In June 1975, Advani, along with several other Opposition leaders, was arrested following the declaration of the Emergency by Prime Minister Indira Gandhi.
The Jana Sangh and other opposition parties merged to form the Janata Party to project a united front against the Congress. As the Jana Sangh was dissolved, Advani and Vajpayee joined the Janata Party to contest the historic 1977 Lok Sabha polls.
The members from the Jana Sangh eventually quit the Janata Party to form the BJP. Advani and Vajpayee were the two most important leaders of the BJP in the 1980s, with the former representing the party in the Rajya Sabha for two terms after 1982.
After becoming president of the BJP in 1986, Advani aggressively championed the cause of Hindutva, including building of the Ram temple at Ayodhya, and began to be known as a hardline Hindu nationalist. The movement led by Advani helped the BJP increase its seats tally spectacularly, from two in the 1984 Lok Sabha elections to 85 in the 1989 polls and 120 in the 1991 elections, emerging as the largest party after the Congress.
Advani’s ‘Rath Yatra’ culminated in the destruction of the Babri Masjid on December 6, 1992, a day that was followed by communal clashes in many parts of the country.
The BJP was the principal opposition party during the P.V. Narasimha Rao-led Congress rule. After being chargesheeted in the hawala scam, Advani vowed not to contest elections till his name was cleared. But he got a clean chit from the Delhi High Court, and won the 1998 Lok Sabha elections from Gandhinagar, Gujarat.
He went on to serve as deputy prime minister and home minister in the NDA regime. Though he defended Gujarat chief minister Narendra Modi’s role during the 2002 Gujarat riots (he said Modi was “the best CM in the last half century”), he also later said that the Gujarat violence was indefensible.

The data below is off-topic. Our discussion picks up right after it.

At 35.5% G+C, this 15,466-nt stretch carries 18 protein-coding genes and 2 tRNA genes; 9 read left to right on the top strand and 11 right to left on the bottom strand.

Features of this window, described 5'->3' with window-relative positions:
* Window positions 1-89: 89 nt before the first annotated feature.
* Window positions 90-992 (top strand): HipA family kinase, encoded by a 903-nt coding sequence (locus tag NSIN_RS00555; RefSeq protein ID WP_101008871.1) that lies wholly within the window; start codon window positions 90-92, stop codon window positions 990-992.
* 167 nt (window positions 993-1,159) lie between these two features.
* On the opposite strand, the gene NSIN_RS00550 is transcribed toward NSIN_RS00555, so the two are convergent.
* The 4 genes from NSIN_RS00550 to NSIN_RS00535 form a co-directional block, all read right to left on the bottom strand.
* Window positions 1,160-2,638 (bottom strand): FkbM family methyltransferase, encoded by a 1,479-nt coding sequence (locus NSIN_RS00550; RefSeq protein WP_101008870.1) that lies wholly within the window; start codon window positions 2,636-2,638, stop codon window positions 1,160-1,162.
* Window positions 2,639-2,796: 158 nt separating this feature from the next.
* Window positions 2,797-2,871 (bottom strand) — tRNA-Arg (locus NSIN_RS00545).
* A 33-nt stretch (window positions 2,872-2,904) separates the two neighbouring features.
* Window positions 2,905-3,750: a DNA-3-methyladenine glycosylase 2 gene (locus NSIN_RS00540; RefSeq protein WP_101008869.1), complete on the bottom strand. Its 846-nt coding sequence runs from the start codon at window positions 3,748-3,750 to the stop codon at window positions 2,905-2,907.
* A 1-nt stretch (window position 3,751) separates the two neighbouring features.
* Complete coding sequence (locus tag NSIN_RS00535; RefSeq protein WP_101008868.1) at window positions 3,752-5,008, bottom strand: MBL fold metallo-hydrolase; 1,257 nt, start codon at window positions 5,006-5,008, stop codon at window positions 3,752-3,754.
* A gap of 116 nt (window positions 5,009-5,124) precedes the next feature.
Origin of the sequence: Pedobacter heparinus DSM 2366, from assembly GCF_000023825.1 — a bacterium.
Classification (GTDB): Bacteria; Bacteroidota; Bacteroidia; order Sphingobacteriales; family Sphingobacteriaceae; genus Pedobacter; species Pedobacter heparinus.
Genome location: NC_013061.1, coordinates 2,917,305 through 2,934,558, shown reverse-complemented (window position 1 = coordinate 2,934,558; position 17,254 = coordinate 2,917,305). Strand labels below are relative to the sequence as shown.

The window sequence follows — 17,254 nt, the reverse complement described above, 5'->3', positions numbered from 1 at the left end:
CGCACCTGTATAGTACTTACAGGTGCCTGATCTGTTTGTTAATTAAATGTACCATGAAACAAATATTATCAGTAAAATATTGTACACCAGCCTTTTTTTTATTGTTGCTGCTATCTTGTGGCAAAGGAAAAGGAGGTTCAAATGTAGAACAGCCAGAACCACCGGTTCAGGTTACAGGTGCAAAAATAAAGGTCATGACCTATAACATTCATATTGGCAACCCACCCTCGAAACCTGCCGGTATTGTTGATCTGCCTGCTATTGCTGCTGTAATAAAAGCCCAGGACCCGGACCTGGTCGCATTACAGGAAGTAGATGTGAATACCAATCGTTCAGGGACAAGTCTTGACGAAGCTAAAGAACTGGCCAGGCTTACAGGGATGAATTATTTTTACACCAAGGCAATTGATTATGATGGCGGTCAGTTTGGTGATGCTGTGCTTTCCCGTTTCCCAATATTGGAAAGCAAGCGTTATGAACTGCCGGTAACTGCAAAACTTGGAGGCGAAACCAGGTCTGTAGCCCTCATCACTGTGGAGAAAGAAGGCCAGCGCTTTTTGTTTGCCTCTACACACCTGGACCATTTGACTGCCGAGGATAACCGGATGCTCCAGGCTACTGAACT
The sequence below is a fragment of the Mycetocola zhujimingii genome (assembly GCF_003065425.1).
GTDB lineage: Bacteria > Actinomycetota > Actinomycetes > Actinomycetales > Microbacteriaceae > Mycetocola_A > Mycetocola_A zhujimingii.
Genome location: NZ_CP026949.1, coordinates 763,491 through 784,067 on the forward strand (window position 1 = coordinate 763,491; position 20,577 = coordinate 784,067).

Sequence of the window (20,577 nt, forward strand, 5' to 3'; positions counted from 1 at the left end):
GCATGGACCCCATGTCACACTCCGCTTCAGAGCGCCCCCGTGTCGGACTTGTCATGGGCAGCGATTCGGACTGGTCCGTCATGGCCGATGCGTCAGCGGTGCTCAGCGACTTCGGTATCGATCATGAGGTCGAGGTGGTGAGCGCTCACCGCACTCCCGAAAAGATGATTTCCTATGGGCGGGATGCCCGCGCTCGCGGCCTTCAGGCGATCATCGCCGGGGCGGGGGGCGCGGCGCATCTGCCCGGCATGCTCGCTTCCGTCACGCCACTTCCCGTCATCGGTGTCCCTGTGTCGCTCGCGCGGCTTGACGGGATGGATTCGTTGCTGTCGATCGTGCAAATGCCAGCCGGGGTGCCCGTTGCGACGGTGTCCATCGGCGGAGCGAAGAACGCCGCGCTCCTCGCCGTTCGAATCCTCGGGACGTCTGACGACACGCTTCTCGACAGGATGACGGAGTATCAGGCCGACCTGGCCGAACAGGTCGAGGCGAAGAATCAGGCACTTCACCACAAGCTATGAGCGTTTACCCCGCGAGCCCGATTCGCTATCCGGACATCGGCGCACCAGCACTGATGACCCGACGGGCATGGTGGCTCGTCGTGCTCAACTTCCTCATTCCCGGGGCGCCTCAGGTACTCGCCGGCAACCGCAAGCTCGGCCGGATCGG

In a similar vein, in April 2004, he described December 6, 1992 as a “day of deep anguish”.
In controversial remarks during a Pakistan trip in 2005, he described the founder of Pakistan, Mohammed Ali Jinnah, as “secular”, for which he was criticised by many members of the Sangh Parivar. As Outlook magazine then wrote: “It must rank as one of the most remarkable turnarounds in contemporary political history. L.K. Advani, the man who redefined Indian politics and polarised society with the Ayodhya movement, had suddenly discovered the virtues of Hindu-Muslim brotherhood.”
Advani hoped to become prime minister in the 2009 Lok Sabha polls, but the Congress-led UPA retained power. Lal Krishna Advani has had a huge share of both critics and admirers, but there is no doubt that he played a vital role in shaking up the single-party domination in Indian politics, and for the first time made it possible for a formation led by a right-wing party to rule the Centre.
Also on this day:
1908 — Raja Rao, Indian writer of English language novels and short stories, was born
1964 — Sagarika Ghose, journalist and news anchor, was born
1919 — PL Deshpande, Marathi writer and humorist, was born